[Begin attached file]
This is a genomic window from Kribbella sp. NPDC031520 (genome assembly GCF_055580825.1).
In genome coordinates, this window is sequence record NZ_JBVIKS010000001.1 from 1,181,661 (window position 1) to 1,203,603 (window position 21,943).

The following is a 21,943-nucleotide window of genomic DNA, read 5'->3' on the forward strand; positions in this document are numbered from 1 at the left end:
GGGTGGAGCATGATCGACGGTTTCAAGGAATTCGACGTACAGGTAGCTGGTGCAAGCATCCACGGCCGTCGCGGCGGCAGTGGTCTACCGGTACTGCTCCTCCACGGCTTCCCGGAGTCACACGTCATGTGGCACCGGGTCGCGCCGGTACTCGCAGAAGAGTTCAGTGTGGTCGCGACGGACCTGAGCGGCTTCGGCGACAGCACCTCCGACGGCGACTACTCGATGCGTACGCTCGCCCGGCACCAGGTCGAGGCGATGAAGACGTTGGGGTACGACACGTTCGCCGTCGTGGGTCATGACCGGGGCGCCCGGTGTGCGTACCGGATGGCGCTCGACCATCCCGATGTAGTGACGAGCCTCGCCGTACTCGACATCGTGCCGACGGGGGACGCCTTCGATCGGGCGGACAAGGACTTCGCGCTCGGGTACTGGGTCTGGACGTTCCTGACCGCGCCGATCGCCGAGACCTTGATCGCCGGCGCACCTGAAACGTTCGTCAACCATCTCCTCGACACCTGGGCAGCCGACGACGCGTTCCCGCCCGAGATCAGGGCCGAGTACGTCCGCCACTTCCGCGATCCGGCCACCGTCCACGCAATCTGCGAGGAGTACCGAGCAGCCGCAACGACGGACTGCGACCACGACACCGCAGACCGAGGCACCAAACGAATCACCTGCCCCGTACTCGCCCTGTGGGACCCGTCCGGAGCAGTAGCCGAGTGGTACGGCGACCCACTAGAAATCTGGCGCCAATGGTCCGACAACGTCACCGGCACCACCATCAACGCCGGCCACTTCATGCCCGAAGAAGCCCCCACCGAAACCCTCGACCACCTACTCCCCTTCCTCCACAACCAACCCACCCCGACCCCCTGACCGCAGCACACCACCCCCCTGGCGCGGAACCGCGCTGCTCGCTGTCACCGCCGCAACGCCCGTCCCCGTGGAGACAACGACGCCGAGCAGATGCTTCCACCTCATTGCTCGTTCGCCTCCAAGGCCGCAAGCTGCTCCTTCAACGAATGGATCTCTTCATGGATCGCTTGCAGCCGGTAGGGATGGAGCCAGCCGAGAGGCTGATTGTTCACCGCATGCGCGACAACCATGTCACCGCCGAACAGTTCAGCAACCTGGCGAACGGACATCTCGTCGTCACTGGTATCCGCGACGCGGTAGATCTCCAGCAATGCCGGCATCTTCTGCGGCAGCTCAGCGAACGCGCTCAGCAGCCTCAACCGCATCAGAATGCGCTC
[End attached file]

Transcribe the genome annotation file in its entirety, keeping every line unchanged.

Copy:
This is a genomic window from Kribbella sp. NPDC031520 (genome assembly GCF_055580825.1).
In genome coordinates, this window is sequence record NZ_JBVIKS010000001.1 from 1,181,661 (window position 1) to 1,203,603 (window position 21,943).

The following is a 21,943-nucleotide window of genomic DNA, read 5'->3' on the forward strand; positions in this document are numbered from 1 at the left end:
GGGTGGAGCATGATCGACGGTTTCAAGGAATTCGACGTACAGGTAGCTGGTGCAAGCATCCACGGCCGTCGCGGCGGCAGTGGTCTACCGGTACTGCTCCTCCACGGCTTCCCGGAGTCACACGTCATGTGGCACCGGGTCGCGCCGGTACTCGCAGAAGAGTTCAGTGTGGTCGCGACGGACCTGAGCGGCTTCGGCGACAGCACCTCCGACGGCGACTACTCGATGCGTACGCTCGCCCGGCACCAGGTCGAGGCGATGAAGACGTTGGGGTACGACACGTTCGCCGTCGTGGGTCATGACCGGGGCGCCCGGTGTGCGTACCGGATGGCGCTCGACCATCCCGATGTAGTGACGAGCCTCGCCGTACTCGACATCGTGCCGACGGGGGACGCCTTCGATCGGGCGGACAAGGACTTCGCGCTCGGGTACTGGGTCTGGACGTTCCTGACCGCGCCGATCGCCGAGACCTTGATCGCCGGCGCACCTGAAACGTTCGTCAACCATCTCCTCGACACCTGGGCAGCCGACGACGCGTTCCCGCCCGAGATCAGGGCCGAGTACGTCCGCCACTTCCGCGATCCGGCCACCGTCCACGCAATCTGCGAGGAGTACCGAGCAGCCGCAACGACGGACTGCGACCACGACACCGCAGACCGAGGCACCAAACGAATCACCTGCCCCGTACTCGCCCTGTGGGACCCGTCCGGAGCAGTAGCCGAGTGGTACGGCGACCCACTAGAAATCTGGCGCCAATGGTCCGACAACGTCACCGGCACCACCATCAACGCCGGCCACTTCATGCCCGAAGAAGCCCCCACCGAAACCCTCGACCACCTACTCCCCTTCCTCCACAACCAACCCACCCCGACCCCCTGACCGCAGCACACCACCCCCCTGGCGCGGAACCGCGCTGCTCGCTGTCACCGCCGCAACGCCCGTCCCCGTGGAGACAACGACGCCGAGCAGATGCTTCCACCTCATTGCTCGTTCGCCTCCAAGGCCGCAAGCTGCTCCTTCAACGAATGGATCTCTTCATGGATCGCTTGCAGCCGGTAGGGATGGAGCCAGCCGAGAGGCTGATTGTTCACCGCATGCGCGACAACCATGTCACCGCCGAACAGTTCAGCAACCTGGCGAACGGACATCTCGTCGTCACTGGTATCCGCGACGCGGTAGATCTCCAGCAATGCCGGCATCTTCTGCGGCAGCTCAGCGAACGCGCTCAGCAGCCTCAACCGCATCAGAATGCGCTC